MS. MANJAREE CHOWDHARY: Good question. I think you have to see where is your data stored and where is your data accessed from, your interactions as a business, are they spread outside of your jurisdiction, outside of your own country. And when you do that you have to see that people whose data you are collecting or anyone who's there, they come from a different jurisdiction and they are governed by the laws of that jurisdiction. So therefore, you got to be extremely cognizant that you should know, and people like us and others who have over extraterritorial jurisdictions and you have data that you're using across the board, then you’ve got to be very cognizant of the various jurisdictional regulations and frameworks and see that not only are you managing your own but you are not falling foul of any other of those, and you got to create that seamless Bridge, which means that if means that you have to do certain additional things to manage that, then that is something that we will have to keep in mind. I think that's the best way to do it. And even when you have a data breach or everything. I think you got to look not only within your own jurisdiction but you have to see that the data you think that is breached, that has been breached or there have been security concern around it. Does it impact overseas, does it impact people overseas, does it impact data which was secured outside, and therefore what are going to be the regulations and what jurisdictions they fall into and keep in mind that I think you can't look at this in isolation.
MS. ASHIMA OHRI: Absolutely, I think those are going to be some of those constant mapping activities that companies are going to have to put in place. Before we end this conversation, Ms. Chowdhary, I'd like you to coach our women leaders and lawyers, everybody who would like to know from you: What is it that the lawyer of the future needs to have in today's time, and how do you find your way up the ladder in current times?
MS. MANJAREE CHOWDHARY: I think, current times of course, become very relevant to people of today. But I think in any time, there is no easy way to going to the top really, I mean everyone has to walk their pieces. I think what stands or what I can only talk of my experience of what perhaps if to a certain degree, I can call myself a bit successful or at least having achieved a few things. In all my humility, I feel that a couple of things have been very important I think you always need to be extremely relevant, you got to be with the times, you got to understand, like we just discussed about data privacy and as lawyers, if I was to look, you got to be relevant, we are in a role where we can't escape, studying and we can't escape, it's labor intensive kind of a job, you always have to be on top of it. So, remaining relevant because if you are relevant you contribute that much more effectively to your business, to your companies, if you are into your law firms and even in law firms when you're dealing with your clients, even as individual lawyers, I think it is quite important to remain relevant, to give them the right kind of advice. The second thing is be extremely perseverant and resilient. The life is never fair and every situation is not to your liking. Oftentimes, it never is. And so how do you keep your chin up, how do you persevere, how do you remain resilient in those times. One thing that pandemic has taught us is resilience, that it's not the most intelligent of the species it's the most resilient of the species that survives, Darwin said that, not me. But it is true even today, so being resilient and perseverant is very important. I've always felt that if I'm not interested in doing something, i would rather move on. I mean, you got to be passionate about what you do. Sometimes the passion, your external environment does not lend itself to you feeling passionate, sometimes you have to draw upon your inner strength to remain passionate and excited and self- motivation is also a lot to do because external environments are variables you can't control what you can do, you can control. So, passion and being happy about what you do, and having some fun along the way and it should be a journey to talk about at the end of the day. So, I think these are just small little things and help, I think it's not only about your own self, but it is also at some point of trying to mentor, trying to give back, there are people younger to you who are looking up to you and when you become leaders, be worthy of that and also try and mentor and give the right guidance, that little thing from you can make so much of a difference to someone else, and I believe that's creating a legacy.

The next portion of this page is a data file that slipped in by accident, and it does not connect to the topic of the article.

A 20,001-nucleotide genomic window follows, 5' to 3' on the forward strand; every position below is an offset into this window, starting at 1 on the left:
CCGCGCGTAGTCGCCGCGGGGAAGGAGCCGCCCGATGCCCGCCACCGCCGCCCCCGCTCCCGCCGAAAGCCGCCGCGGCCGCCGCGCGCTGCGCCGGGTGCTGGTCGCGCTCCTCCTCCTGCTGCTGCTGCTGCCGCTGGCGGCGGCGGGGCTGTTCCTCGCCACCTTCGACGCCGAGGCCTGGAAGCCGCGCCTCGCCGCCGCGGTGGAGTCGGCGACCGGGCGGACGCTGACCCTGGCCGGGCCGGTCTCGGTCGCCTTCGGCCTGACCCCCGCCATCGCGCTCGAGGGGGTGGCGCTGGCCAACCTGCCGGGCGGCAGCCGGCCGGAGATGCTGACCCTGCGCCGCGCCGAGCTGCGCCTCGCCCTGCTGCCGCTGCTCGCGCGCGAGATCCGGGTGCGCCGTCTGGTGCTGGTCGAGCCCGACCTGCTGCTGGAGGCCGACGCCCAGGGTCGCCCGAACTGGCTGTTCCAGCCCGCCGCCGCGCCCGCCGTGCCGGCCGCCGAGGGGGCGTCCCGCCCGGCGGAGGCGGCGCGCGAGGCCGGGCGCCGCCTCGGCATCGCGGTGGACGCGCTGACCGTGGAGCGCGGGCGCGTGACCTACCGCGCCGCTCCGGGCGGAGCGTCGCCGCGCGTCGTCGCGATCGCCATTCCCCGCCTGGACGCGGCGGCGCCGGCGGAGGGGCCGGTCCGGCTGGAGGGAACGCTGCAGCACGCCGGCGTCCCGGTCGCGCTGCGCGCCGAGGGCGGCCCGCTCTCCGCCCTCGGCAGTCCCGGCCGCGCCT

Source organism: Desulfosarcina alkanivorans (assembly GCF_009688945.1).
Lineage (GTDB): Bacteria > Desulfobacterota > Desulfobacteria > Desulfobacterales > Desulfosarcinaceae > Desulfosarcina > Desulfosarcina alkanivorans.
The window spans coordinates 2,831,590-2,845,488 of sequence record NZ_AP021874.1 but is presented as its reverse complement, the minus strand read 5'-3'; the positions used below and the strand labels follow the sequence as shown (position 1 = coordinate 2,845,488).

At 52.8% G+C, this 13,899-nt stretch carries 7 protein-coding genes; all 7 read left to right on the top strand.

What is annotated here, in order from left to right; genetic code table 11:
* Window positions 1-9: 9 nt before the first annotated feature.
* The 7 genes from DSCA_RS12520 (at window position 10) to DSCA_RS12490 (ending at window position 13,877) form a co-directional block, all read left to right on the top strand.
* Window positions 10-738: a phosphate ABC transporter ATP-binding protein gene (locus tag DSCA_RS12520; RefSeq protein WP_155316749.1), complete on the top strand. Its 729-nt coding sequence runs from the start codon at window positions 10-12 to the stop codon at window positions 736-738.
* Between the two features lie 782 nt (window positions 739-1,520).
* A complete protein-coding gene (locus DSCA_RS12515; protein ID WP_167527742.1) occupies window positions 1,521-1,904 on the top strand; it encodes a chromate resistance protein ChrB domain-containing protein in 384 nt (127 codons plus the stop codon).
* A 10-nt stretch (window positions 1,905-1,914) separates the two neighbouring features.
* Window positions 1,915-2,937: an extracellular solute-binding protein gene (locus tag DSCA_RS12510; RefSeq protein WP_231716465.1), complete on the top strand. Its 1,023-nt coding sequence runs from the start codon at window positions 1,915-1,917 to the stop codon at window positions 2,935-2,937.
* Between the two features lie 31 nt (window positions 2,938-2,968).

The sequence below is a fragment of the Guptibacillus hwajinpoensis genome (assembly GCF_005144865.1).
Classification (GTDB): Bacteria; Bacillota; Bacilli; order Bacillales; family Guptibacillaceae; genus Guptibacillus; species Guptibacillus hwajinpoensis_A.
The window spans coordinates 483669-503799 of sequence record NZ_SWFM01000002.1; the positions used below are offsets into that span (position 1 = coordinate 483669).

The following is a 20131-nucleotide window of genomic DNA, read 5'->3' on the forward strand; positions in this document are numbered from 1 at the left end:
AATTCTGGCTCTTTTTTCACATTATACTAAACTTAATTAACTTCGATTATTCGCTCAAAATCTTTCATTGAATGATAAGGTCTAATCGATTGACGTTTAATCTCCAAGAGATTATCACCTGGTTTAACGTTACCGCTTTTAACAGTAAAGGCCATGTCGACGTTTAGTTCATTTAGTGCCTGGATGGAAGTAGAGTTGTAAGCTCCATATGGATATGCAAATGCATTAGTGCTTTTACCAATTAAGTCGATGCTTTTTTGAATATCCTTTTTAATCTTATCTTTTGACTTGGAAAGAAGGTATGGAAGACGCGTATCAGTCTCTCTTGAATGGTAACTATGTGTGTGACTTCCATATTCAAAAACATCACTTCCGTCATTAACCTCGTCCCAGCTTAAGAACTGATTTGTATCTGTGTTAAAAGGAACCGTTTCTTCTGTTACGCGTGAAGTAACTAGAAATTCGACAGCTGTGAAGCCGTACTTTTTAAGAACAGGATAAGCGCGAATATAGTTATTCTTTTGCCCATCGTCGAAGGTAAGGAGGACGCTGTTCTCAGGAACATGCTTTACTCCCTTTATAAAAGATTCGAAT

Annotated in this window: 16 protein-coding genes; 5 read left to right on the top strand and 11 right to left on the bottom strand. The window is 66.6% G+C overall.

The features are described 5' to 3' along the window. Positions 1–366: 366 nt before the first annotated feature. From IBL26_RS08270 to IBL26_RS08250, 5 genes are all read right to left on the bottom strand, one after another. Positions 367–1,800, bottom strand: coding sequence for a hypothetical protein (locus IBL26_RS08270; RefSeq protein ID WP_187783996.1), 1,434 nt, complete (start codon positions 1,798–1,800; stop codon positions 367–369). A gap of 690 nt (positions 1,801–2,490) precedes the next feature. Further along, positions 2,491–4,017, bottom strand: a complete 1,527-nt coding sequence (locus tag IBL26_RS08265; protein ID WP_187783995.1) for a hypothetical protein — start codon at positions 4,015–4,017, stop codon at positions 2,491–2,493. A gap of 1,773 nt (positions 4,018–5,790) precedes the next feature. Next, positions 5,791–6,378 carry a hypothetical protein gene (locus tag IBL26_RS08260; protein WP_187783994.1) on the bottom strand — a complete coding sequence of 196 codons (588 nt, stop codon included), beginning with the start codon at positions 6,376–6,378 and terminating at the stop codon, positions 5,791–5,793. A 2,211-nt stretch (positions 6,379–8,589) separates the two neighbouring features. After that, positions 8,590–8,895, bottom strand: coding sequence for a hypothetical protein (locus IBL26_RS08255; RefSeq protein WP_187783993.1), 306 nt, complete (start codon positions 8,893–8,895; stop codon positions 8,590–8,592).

MS. ASHIMA OHRI: Thank you so much, Ms. Chowdhary for sharing your wonderful journey and thoughts with us. I'm sure our viewers have enjoyed knowing how you changed gears from teaching to litigation to corporate. What a fascinating journey there! It has been wonderful learning your thoughts on what's coming next, and what's the big news on data privacy. So, thank you so much for being with us on GC Talks and giving us so much food for thought. Thank you so much!
MS. MANJAREE CHOWDHARY: Thank you Ashima and thank you for having me over. It's my pleasure being here today and I do hope that the audience found the conversation, useful. Thank you!